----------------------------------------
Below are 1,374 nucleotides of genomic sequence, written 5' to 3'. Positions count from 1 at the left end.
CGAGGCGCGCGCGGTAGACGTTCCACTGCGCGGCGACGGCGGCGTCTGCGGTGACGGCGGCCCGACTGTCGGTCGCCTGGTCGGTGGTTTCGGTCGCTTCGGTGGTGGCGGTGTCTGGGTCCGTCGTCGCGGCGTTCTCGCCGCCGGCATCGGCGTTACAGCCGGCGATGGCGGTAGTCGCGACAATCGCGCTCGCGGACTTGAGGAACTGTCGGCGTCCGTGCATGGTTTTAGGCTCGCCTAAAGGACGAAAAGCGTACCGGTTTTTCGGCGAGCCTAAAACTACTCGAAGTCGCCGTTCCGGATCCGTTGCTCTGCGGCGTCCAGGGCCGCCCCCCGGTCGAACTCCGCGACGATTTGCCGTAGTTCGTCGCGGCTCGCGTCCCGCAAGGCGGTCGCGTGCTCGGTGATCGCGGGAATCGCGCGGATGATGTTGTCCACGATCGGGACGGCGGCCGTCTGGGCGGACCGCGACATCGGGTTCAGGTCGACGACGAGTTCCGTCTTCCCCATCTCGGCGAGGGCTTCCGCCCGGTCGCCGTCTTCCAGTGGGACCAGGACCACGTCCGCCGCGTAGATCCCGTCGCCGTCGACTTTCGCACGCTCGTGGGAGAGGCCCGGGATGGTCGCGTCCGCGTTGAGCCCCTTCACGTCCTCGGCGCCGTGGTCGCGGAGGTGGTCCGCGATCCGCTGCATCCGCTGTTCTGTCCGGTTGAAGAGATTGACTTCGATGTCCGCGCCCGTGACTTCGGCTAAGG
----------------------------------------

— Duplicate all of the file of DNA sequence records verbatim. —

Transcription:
Below are 1,374 nucleotides of genomic sequence, written 5' to 3'. Positions count from 1 at the left end.
CGAGGCGCGCGCGGTAGACGTTCCACTGCGCGGCGACGGCGGCGTCTGCGGTGACGGCGGCCCGACTGTCGGTCGCCTGGTCGGTGGTTTCGGTCGCTTCGGTGGTGGCGGTGTCTGGGTCCGTCGTCGCGGCGTTCTCGCCGCCGGCATCGGCGTTACAGCCGGCGATGGCGGTAGTCGCGACAATCGCGCTCGCGGACTTGAGGAACTGTCGGCGTCCGTGCATGGTTTTAGGCTCGCCTAAAGGACGAAAAGCGTACCGGTTTTTCGGCGAGCCTAAAACTACTCGAAGTCGCCGTTCCGGATCCGTTGCTCTGCGGCGTCCAGGGCCGCCCCCCGGTCGAACTCCGCGACGATTTGCCGTAGTTCGTCGCGGCTCGCGTCCCGCAAGGCGGTCGCGTGCTCGGTGATCGCGGGAATCGCGCGGATGATGTTGTCCACGATCGGGACGGCGGCCGTCTGGGCGGACCGCGACATCGGGTTCAGGTCGACGACGAGTTCCGTCTTCCCCATCTCGGCGAGGGCTTCCGCCCGGTCGCCGTCTTCCAGTGGGACCAGGACCACGTCCGCCGCGTAGATCCCGTCGCCGTCGACTTTCGCACGCTCGTGGGAGAGGCCCGGGATGGTCGCGTCCGCGTTGAGCCCCTTCACGTCCTCGGCGCCGTGGTCGCGGAGGTGGTCCGCGATCCGCTGCATCCGCTGTTCTGTCCGGTTGAAGAGATTGACTTCGATGTCCGCGCCCGTGACTTCGGCTAAGG